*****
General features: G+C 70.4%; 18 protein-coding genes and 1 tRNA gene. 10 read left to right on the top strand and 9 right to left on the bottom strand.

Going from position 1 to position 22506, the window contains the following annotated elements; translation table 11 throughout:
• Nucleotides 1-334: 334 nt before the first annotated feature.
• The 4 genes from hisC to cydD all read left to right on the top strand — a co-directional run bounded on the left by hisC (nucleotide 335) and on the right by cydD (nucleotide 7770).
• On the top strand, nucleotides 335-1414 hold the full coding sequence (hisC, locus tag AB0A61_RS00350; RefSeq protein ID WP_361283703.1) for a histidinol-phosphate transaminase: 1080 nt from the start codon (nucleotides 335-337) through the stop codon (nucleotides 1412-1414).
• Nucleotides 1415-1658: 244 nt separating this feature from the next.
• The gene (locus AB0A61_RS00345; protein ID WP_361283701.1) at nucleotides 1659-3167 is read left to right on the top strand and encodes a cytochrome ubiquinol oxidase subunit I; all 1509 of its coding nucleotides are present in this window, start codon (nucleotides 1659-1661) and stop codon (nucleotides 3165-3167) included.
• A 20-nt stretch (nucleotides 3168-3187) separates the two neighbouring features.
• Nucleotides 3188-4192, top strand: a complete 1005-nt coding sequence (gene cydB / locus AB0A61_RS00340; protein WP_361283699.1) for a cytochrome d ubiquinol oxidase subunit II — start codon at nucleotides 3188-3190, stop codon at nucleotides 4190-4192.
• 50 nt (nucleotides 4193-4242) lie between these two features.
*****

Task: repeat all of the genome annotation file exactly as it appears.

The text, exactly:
General features: G+C 70.4%; 18 protein-coding genes and 1 tRNA gene. 10 read left to right on the top strand and 9 right to left on the bottom strand.

Going from position 1 to position 22506, the window contains the following annotated elements; translation table 11 throughout:
• Nucleotides 1-334: 334 nt before the first annotated feature.
• The 4 genes from hisC to cydD all read left to right on the top strand — a co-directional run bounded on the left by hisC (nucleotide 335) and on the right by cydD (nucleotide 7770).
• On the top strand, nucleotides 335-1414 hold the full coding sequence (hisC, locus tag AB0A61_RS00350; RefSeq protein ID WP_361283703.1) for a histidinol-phosphate transaminase: 1080 nt from the start codon (nucleotides 335-337) through the stop codon (nucleotides 1412-1414).
• Nucleotides 1415-1658: 244 nt separating this feature from the next.
• The gene (locus AB0A61_RS00345; protein ID WP_361283701.1) at nucleotides 1659-3167 is read left to right on the top strand and encodes a cytochrome ubiquinol oxidase subunit I; all 1509 of its coding nucleotides are present in this window, start codon (nucleotides 1659-1661) and stop codon (nucleotides 3165-3167) included.
• A 20-nt stretch (nucleotides 3168-3187) separates the two neighbouring features.
• Nucleotides 3188-4192, top strand: a complete 1005-nt coding sequence (gene cydB / locus AB0A61_RS00340; protein WP_361283699.1) for a cytochrome d ubiquinol oxidase subunit II — start codon at nucleotides 3188-3190, stop codon at nucleotides 4190-4192.
• 50 nt (nucleotides 4193-4242) lie between these two features.